Any idea what a modern stevedore does? We asked our Supermaritime stevedore to tell us about his work.
“I am an operations manager within our stevedore company, and I plan all the work for my fellow stevedores. My working day starts at about half past six with preparing the first things for that day. Fifteen minutes later I have a meeting with the foremen about what we are going to load that day and which crews and materials are needed. Of course, I planned this at an earlier stage, so that we have sufficient people and machines to handle the cargo for that day.
Sea-going ships dock here at our quay in Vlissingen daily. It is our job to load the cargo on board of these ships. The cargo can be comprised of anything imaginable. Ranging from foodstuffs and general cargo to entire trucks and containers. The cargo has previously been delivered to our location by our clients by lorry and must then be transported further by sea freight.
Loading ships today is different than it used to be. In the past, the work of a stevedore involved a lot of lifting and hauling, but today nearly everything is done by machines, such as forklift trucks, reach stackers and terminal tractors. The work of the stevedore has therefore become somewhat lighter, but can still be quite heavy due to, for example, weather conditions and being on your feet for hours.
We generally load the ships in about 16 hours. Usually, we manage to finish our work the same day in the evening, but sometimes we have to do a night shift or even continue the next day. Ships do not always arrive on time, sometimes hours later or a day earlier. The same goes for the cargo, sometimes cargoes can be dropped or added last-minute. This creates considerable planning challenges.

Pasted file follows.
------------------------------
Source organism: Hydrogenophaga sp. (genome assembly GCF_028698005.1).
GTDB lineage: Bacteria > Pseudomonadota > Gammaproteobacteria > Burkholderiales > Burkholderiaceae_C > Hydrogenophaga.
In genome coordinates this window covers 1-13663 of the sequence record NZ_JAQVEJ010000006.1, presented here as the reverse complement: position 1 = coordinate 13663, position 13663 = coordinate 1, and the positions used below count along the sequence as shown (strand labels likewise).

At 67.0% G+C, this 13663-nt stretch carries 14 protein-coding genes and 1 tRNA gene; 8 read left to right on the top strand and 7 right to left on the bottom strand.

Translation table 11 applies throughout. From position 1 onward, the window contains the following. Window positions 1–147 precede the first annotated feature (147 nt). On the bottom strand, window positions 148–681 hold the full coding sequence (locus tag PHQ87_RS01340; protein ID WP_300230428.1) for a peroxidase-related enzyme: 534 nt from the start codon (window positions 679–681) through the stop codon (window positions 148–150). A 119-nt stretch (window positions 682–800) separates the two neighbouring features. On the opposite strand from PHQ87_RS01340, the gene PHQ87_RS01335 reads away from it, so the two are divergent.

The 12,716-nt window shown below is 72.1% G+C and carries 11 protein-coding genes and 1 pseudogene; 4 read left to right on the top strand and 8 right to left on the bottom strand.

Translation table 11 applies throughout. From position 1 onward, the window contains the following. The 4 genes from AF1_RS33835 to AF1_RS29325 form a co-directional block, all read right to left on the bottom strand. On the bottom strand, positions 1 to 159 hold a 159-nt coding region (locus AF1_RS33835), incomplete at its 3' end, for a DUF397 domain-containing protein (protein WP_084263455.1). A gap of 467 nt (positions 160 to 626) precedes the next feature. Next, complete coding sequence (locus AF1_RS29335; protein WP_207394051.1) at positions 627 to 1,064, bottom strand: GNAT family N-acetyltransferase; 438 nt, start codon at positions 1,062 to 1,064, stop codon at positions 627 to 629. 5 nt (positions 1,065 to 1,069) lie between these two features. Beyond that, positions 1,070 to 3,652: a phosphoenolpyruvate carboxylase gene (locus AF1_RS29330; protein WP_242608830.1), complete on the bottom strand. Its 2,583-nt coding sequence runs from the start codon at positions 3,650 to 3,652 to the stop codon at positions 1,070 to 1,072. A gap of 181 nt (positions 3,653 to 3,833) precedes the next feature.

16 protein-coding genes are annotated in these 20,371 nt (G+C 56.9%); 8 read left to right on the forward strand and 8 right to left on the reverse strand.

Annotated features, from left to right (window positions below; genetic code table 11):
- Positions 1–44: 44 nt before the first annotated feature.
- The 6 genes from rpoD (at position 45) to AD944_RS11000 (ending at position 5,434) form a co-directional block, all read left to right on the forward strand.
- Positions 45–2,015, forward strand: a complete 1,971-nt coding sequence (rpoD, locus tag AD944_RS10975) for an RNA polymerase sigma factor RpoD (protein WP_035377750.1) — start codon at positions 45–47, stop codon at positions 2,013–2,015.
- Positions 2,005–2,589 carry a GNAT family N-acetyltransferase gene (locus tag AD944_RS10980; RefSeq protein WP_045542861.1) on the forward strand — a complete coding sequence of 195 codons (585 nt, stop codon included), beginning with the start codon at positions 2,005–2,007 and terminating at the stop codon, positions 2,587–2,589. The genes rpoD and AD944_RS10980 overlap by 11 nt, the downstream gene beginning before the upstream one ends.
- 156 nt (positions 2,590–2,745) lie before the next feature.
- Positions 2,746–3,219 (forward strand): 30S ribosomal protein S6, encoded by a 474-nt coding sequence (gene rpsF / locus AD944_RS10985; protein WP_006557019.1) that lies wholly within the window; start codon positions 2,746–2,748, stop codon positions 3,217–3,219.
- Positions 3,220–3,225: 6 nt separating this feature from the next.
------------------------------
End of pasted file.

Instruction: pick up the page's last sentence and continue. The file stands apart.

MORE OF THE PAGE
Besides the fact that I have to coordinate our planning as well as possible with potential changes in mind, there is also a considerable amount of time pressure for the client. A seagoing ship can easily cost thousands or tens of thousands of dollars per day, therefore delays have far-reaching consequences. As a result, our work as stevedores can be quite stressful, but I like this work dynamic. If everything goes well in the end, I also enjoy the delivered result twice as much.
Once the ship is fully loaded, it can depart. Then, the quay is free for the next ship, and early the next day, we are ready for a new challenge.”
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